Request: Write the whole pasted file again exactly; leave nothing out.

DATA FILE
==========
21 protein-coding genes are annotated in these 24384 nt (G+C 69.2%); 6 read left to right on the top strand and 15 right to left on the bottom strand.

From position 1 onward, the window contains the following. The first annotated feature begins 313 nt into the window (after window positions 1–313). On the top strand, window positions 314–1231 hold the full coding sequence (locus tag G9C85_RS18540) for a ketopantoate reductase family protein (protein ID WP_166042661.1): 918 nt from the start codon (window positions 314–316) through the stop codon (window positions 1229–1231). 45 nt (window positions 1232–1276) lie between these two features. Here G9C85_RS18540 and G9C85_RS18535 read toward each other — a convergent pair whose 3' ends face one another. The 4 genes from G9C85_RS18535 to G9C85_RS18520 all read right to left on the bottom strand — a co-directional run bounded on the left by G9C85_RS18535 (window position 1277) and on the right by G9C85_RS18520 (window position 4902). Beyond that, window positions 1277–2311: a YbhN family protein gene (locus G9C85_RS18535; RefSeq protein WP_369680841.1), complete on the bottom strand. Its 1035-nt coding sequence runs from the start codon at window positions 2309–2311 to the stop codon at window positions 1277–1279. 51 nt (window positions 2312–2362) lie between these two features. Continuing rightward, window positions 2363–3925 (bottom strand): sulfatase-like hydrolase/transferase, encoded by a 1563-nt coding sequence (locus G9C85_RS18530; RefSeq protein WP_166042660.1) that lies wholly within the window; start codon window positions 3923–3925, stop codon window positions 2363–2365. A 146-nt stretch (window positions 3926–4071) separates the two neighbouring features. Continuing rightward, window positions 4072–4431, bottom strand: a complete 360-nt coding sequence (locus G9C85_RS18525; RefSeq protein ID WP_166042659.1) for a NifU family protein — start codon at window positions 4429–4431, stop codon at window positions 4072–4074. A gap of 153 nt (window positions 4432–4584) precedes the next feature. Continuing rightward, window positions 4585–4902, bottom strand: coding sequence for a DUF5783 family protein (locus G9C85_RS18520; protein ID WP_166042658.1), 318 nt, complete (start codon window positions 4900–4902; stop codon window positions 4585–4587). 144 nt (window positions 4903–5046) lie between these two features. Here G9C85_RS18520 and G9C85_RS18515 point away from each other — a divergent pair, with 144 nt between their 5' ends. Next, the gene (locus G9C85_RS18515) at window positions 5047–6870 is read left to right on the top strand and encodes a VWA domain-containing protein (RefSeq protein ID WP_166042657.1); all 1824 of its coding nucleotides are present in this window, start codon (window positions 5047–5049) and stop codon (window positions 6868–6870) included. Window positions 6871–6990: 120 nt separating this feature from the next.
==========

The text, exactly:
21 protein-coding genes are annotated in these 24384 nt (G+C 69.2%); 6 read left to right on the top strand and 15 right to left on the bottom strand.

From position 1 onward, the window contains the following. The first annotated feature begins 313 nt into the window (after window positions 1–313). On the top strand, window positions 314–1231 hold the full coding sequence (locus tag G9C85_RS18540) for a ketopantoate reductase family protein (protein ID WP_166042661.1): 918 nt from the start codon (window positions 314–316) through the stop codon (window positions 1229–1231). 45 nt (window positions 1232–1276) lie between these two features. Here G9C85_RS18540 and G9C85_RS18535 read toward each other — a convergent pair whose 3' ends face one another. The 4 genes from G9C85_RS18535 to G9C85_RS18520 all read right to left on the bottom strand — a co-directional run bounded on the left by G9C85_RS18535 (window position 1277) and on the right by G9C85_RS18520 (window position 4902). Beyond that, window positions 1277–2311: a YbhN family protein gene (locus G9C85_RS18535; RefSeq protein WP_369680841.1), complete on the bottom strand. Its 1035-nt coding sequence runs from the start codon at window positions 2309–2311 to the stop codon at window positions 1277–1279. 51 nt (window positions 2312–2362) lie between these two features. Continuing rightward, window positions 2363–3925 (bottom strand): sulfatase-like hydrolase/transferase, encoded by a 1563-nt coding sequence (locus G9C85_RS18530; RefSeq protein WP_166042660.1) that lies wholly within the window; start codon window positions 3923–3925, stop codon window positions 2363–2365. A 146-nt stretch (window positions 3926–4071) separates the two neighbouring features. Continuing rightward, window positions 4072–4431, bottom strand: a complete 360-nt coding sequence (locus G9C85_RS18525; RefSeq protein ID WP_166042659.1) for a NifU family protein — start codon at window positions 4429–4431, stop codon at window positions 4072–4074. A gap of 153 nt (window positions 4432–4584) precedes the next feature. Continuing rightward, window positions 4585–4902, bottom strand: coding sequence for a DUF5783 family protein (locus G9C85_RS18520; protein ID WP_166042658.1), 318 nt, complete (start codon window positions 4900–4902; stop codon window positions 4585–4587). 144 nt (window positions 4903–5046) lie between these two features. Here G9C85_RS18520 and G9C85_RS18515 point away from each other — a divergent pair, with 144 nt between their 5' ends. Next, the gene (locus G9C85_RS18515) at window positions 5047–6870 is read left to right on the top strand and encodes a VWA domain-containing protein (RefSeq protein ID WP_166042657.1); all 1824 of its coding nucleotides are present in this window, start codon (window positions 5047–5049) and stop codon (window positions 6868–6870) included. Window positions 6871–6990: 120 nt separating this feature from the next.